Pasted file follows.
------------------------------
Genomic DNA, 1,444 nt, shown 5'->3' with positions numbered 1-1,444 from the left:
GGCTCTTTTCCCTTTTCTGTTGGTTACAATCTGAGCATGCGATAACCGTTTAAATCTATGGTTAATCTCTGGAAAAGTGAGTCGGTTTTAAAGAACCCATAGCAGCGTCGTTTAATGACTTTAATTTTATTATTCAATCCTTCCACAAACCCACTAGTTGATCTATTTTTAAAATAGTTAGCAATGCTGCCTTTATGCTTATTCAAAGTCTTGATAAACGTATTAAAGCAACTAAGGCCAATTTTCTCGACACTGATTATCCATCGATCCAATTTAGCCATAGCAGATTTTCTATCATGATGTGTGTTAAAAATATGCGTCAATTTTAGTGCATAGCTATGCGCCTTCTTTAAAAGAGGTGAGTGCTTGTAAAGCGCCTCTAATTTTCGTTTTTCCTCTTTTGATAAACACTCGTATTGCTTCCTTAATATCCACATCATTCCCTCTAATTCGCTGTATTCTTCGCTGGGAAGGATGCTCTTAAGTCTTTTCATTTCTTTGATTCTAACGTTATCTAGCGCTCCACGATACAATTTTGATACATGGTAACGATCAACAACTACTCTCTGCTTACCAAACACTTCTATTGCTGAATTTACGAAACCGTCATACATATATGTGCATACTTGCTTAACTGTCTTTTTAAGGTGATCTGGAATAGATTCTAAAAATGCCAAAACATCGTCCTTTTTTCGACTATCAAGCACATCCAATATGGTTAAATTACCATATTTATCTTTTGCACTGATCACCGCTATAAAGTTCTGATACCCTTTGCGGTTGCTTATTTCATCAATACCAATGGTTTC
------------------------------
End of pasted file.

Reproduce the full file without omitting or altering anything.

Genomic DNA, 1,444 nt, shown 5'->3' with positions numbered 1-1,444 from the left:
GGCTCTTTTCCCTTTTCTGTTGGTTACAATCTGAGCATGCGATAACCGTTTAAATCTATGGTTAATCTCTGGAAAAGTGAGTCGGTTTTAAAGAACCCATAGCAGCGTCGTTTAATGACTTTAATTTTATTATTCAATCCTTCCACAAACCCACTAGTTGATCTATTTTTAAAATAGTTAGCAATGCTGCCTTTATGCTTATTCAAAGTCTTGATAAACGTATTAAAGCAACTAAGGCCAATTTTCTCGACACTGATTATCCATCGATCCAATTTAGCCATAGCAGATTTTCTATCATGATGTGTGTTAAAAATATGCGTCAATTTTAGTGCATAGCTATGCGCCTTCTTTAAAAGAGGTGAGTGCTTGTAAAGCGCCTCTAATTTTCGTTTTTCCTCTTTTGATAAACACTCGTATTGCTTCCTTAATATCCACATCATTCCCTCTAATTCGCTGTATTCTTCGCTGGGAAGGATGCTCTTAAGTCTTTTCATTTCTTTGATTCTAACGTTATCTAGCGCTCCACGATACAATTTTGATACATGGTAACGATCAACAACTACTCTCTGCTTACCAAACACTTCTATTGCTGAATTTACGAAACCGTCATACATATATGTGCATACTTGCTTAACTGTCTTTTTAAGGTGATCTGGAATAGATTCTAAAAATGCCAAAACATCGTCCTTTTTTCGACTATCAAGCACATCCAATATGGTTAAATTACCATATTTATCTTTTGCACTGATCACCGCTATAAAGTTCTGATACCCTTTGCGGTTGCTTATTTCATCAATACCAATGGTTTC